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Two Senior Executives at Binance Detained in Nigeria

Two senior executives at Binance, the world’s largest exchange have been detained in Nigeria, per a Financial Times report.

Citing people familiar with the matter, the report says the executives flew to Nigeria following the country’s decision to ban several cryptocurrency trading websites last week. However, they have been detained by the office of Nigeria’s national security adviser and their passports have been seized.

Additionally, we can confirm that the Binance peer-to-peer (P2P) marketplace has been deactivated in Nigeria. Also, the NGN trading pair on the world’s largest exchange has been disabled. Recall that yesterday, we reported that the Central Bank of Nigeria Governor, Olayemi Cardoso said he was collaborating with the Economic and Financial Crimes Commission (EFCC), the Police, and the Office of the National Security Adviser (NSA) to “protect Nigerians” against market manipulation.

While discussing funds flowing through crypto exchanges at a Press Conference at the 293rd Monetary Policy Committee (MPC) meeting, Cardoso told reporters:

“We are concerned that certain practices go on that indicate illicit flows going through a number of these entities [crypto platforms] and suspicious flows at best. “In the case of Binance, in the last one year alone, $26bn has passed through Binance Nigeria from sources and users who we cannot adequately identify.”

Now, someone familiar with the matter told the Financial Times that the authorities were demanding to see a list of Binance’s Nigerian users since its inception. FT said an adviser to the office did not immediately respond to a request for comment and Binance declined to comment. These developments are coming as Africa’s most populous country tries to rein in speculation on the naira by cracking down on cryptocurrency exchanges.

This arrest will come as a fresh blow to Binance which has faced a difficult time with regulators in the past 18 months. Last November, Binance paid $4.3bn in penalties to United States authorities after pleading guilty to criminal charges related to money laundering and violating international sanctions rules. Also, the company’s founder and former CEO, Changpeng Zhao, pleaded guilty to a criminal charge related to money laundering and resigned from his position.

Backstory of the issues with Binance in Nigeria

A development that has been making waves recently is the alleged connection between USDT trading on Binance and the fall of the Naira in Nigeria.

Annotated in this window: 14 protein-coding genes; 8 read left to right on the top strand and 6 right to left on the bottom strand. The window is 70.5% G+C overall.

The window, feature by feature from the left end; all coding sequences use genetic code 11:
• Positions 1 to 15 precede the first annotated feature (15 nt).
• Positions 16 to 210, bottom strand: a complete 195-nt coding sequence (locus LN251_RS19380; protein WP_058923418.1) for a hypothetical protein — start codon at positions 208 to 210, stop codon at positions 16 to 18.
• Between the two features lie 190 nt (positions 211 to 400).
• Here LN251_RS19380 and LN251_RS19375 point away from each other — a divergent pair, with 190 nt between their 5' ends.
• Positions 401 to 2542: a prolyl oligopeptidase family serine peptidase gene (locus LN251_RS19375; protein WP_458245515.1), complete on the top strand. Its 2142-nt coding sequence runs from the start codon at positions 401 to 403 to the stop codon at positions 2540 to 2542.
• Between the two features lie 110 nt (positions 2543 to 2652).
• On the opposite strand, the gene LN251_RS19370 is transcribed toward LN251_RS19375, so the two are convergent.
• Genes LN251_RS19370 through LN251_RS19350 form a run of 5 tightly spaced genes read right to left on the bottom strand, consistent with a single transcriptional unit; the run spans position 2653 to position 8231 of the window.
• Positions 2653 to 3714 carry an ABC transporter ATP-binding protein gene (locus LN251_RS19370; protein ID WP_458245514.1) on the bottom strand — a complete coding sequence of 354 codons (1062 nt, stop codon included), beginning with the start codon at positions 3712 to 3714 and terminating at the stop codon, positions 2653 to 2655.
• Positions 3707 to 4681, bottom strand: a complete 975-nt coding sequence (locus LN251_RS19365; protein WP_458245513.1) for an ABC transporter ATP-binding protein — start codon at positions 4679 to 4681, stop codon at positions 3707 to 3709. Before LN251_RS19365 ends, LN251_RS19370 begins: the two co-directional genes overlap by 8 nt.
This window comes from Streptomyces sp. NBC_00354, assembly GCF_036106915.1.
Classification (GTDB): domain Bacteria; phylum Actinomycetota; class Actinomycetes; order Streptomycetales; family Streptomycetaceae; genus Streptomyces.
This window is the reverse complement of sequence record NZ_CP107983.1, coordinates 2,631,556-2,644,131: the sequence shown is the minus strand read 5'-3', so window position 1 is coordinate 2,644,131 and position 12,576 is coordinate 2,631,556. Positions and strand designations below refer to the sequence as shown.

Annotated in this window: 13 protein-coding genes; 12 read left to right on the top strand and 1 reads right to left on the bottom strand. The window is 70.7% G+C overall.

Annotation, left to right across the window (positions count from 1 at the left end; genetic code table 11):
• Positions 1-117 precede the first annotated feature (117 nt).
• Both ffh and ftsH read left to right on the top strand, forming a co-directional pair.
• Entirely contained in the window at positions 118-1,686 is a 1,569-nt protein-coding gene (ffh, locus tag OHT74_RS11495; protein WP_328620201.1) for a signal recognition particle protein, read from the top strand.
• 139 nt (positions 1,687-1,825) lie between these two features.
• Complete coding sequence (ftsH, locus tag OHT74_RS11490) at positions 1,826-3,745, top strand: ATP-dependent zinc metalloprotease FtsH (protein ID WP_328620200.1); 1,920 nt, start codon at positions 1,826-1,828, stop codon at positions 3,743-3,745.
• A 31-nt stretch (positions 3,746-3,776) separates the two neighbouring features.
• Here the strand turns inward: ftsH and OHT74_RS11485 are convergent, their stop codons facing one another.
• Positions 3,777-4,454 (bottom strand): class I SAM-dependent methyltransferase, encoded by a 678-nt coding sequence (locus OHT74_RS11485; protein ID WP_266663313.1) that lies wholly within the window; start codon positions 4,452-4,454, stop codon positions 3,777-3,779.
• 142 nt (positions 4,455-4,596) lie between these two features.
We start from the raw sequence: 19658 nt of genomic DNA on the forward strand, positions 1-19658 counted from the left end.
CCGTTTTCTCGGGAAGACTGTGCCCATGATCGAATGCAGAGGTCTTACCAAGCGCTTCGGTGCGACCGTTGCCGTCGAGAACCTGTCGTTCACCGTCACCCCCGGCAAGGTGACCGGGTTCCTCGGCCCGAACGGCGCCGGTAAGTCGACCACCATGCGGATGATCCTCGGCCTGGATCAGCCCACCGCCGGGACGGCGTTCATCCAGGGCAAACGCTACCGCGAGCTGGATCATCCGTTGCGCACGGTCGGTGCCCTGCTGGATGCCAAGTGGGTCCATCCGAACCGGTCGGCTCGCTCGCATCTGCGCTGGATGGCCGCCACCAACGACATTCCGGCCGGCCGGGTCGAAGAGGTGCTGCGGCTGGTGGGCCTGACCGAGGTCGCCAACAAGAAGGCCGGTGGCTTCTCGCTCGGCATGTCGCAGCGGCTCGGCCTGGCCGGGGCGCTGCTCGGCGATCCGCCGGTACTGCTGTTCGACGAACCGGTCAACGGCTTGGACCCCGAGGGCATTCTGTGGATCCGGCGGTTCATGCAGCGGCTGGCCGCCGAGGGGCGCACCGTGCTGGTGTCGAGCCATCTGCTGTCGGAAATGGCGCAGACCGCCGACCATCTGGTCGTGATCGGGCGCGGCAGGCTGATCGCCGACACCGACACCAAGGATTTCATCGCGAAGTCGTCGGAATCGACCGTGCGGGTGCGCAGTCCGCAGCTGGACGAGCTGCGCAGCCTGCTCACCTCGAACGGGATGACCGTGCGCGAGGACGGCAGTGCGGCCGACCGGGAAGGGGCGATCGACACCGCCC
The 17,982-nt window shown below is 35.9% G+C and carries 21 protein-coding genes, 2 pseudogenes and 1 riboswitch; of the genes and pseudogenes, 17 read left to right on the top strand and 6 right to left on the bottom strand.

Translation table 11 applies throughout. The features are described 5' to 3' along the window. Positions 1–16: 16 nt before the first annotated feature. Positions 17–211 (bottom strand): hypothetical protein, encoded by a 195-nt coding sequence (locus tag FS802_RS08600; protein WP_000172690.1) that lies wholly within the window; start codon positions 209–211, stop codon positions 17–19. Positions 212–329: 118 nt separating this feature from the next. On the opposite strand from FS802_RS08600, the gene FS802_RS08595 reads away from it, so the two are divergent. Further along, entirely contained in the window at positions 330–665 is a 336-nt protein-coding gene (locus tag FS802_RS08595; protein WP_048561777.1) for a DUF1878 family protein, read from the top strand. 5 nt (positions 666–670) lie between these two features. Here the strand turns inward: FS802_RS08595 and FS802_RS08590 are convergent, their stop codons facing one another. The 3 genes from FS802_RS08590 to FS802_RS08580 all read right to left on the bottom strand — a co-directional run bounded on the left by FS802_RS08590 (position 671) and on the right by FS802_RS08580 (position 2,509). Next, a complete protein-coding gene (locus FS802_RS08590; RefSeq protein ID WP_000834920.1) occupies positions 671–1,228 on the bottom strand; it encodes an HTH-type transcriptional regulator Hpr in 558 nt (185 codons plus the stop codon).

Last Wednesday, the Special Adviser to the President on Information and Strategy, Bayo Onanuga urged the central bank and the Economic and Financial Crimes Commission (EFCC) to clamp down on platforms like Binance and other cryptocurrency companies for alleged manipulation of the foreign exchange market.

In a statement issued on X (Twitter), Bayo said Binance blatantly sets exchange rates for Nigeria and hijacks the CBN’s role, adding that it is a platform that suffers access limitations from multiple jurisdictions, such as the US, Singapore, Canada, and the UK. According to him, crypto exchanges like Binance and Kucoin ought to be prohibited from Nigeria’s cyberspace.

With that narrative gaining steam, the Central Bank of Nigeria, in conjunction with the Nigerian Communications Commission (NCC) directed all telecommunications companies in the country to restrict access to crypto companies’ websites and applications on Wednesday On Thursday, Bayo Onanuga called an X (Twitter) user who posted about using VPNs to circumvent the ban an “economic hitman working with crypto sites to destroy our country.”

Apparently, the Nigerian authorities are making this move to avert what it sees as continuous manipulation of the FX market, as part of efforts to avert the free fall of the local currency. Just like the statement from the CBN Governor on Tuesday implies, they believe that speculators use the p2p marketplaces of crypto platforms to significantly weaken the naira. As widespread and as disturbing as this notion is, we have written an explainer on why USDT is and is not capable of influencing the rate of the dollar in Nigeria.

In the explainer, we said in the grand scheme of things, blaming Binance, specifically USDT trading, for the Naira’s fall oversimplifies a complex economic scenario. Binance operates within a global market, and the rise of the dollar against the Naira is a multifaceted issue with roots deep in economic policies, global trends, and domestic decisions.

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